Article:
Monday, February 4, 2013

And so it begins...

Just as a heads up, this first blog is a long one! The rest should not be this long.

So far, I love the District. It is full of life and diversity. You can tell that it is an international icon and hub for business and travel. Getting here was quite the adventure.
I believe it is my first time flying completely alone; I have traveled alone and without parents before, but not quite like this. I had to get up at the crack of 4 oon Sunday morning, which was terrible since I was wide awake until about 1:30 and excited like a little kid on Christmas Eve; this time, however, I did not jump on my parents bed and wake them up. I have been trying to quit energy drinks, but I figured I would allow myself one that morning (and the two previous days under the banner of “celebratory” drinks}. Got through check-in, security, and boarding just fine, and had a short flight to the Dallas/Fort Worth Airport. I made it to my second flight with no trouble. My sister and I got good at what we call “human parkour,” which just means weaving in and out of crowds in malls and densely travelled areas; I have used that skill a lot on this trip.
Anyhow, I got on the flight, which was about two and a half hours. I arrived in Reagan National Airport, picked up my luggage, and began my strenuous commute from the airport to my residence in Silver Spring, MD. I figured out, with the help of the station manager, how to purchase my Metro ticket and where to go. I have done some traveling to other places with Metro systems, so it was fairly easy to get down. I accidently got on the wrong Metro line, but I found out that if I stayed on long enough, I could switch to the Red Line, which was what I would have to get on from the line I meant to get on, so it wasn’t really that bad of a mistake. I arrived at the Silver Spring Metro and followed the directions to the Solaire Housing Complex, where I am staying, in an email I received. It was about a half-mile walk, mostly uphill. Lugging a hanging bag, suitcase, and school bag up hill in slushy water with a thick overcoat on over a blazer and nice clothes was a bit of a challenge.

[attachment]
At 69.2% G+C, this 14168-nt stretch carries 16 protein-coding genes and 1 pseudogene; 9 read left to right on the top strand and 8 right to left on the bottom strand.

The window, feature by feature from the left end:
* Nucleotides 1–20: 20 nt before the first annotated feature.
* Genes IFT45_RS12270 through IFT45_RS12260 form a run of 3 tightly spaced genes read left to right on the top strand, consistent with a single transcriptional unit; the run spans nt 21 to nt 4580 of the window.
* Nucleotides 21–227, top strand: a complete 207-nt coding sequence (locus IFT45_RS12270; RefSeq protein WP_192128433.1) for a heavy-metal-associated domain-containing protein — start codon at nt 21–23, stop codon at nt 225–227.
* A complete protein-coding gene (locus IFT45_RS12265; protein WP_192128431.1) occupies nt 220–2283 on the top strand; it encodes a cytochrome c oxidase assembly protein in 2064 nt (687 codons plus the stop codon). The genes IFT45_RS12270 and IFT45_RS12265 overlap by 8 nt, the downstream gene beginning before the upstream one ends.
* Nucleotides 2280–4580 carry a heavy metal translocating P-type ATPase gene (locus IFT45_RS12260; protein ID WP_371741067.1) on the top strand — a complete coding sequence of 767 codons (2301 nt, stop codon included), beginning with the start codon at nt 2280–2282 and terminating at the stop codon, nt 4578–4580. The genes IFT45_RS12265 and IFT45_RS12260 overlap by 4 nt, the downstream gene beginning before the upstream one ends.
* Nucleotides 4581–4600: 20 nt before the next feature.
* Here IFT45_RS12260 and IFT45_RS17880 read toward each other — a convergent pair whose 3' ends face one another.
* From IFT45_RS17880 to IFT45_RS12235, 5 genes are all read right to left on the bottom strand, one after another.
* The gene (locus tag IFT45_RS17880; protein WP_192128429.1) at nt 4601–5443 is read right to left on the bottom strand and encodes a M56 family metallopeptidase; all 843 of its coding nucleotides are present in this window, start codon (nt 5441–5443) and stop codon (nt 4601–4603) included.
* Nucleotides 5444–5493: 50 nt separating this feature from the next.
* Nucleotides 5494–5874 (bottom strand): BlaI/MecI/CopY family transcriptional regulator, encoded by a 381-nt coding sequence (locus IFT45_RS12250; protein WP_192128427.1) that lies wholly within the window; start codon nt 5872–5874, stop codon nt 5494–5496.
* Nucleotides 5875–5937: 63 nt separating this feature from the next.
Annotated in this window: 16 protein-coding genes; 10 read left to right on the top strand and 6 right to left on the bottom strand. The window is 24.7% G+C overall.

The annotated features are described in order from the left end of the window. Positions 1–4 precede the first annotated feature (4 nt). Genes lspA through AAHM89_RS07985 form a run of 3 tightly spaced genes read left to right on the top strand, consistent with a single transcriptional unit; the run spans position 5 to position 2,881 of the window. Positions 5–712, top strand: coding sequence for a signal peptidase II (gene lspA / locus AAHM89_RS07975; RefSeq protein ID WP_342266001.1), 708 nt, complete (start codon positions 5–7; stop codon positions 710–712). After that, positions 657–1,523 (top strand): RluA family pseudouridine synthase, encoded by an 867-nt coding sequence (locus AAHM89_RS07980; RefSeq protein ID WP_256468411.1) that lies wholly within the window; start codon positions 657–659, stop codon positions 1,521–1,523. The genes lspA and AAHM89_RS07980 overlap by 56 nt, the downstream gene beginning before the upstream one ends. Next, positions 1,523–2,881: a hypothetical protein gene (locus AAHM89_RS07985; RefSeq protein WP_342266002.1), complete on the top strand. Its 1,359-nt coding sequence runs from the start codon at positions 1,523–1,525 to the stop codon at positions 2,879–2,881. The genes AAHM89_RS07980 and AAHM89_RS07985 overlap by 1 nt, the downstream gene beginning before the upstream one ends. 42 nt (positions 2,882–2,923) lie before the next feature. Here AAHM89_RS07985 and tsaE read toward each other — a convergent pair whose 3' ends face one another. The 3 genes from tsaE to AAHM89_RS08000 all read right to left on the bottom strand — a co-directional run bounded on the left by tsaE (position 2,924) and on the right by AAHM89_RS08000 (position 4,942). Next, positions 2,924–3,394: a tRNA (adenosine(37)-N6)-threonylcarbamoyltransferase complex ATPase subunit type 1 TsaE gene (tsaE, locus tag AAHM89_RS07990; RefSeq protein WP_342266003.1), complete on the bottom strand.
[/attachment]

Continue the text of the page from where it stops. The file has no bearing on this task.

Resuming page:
I got there, got things squared away with my room, walked around a bit, grabbed some coffee, and met my roommate. So far I just have one. My other ones may or may not arrive. One is supposed to get here sometime between now and Sunday, which is quite the gap. Sean, the roommate here is pretty cool! He is from South Carolina; a group of 16 came from his university. Many of them live in these apartments, so I have gotten to know a few. The rest live at the primary housing location, which also is the place where the classes and meetings are held. That is where I have been these past two days.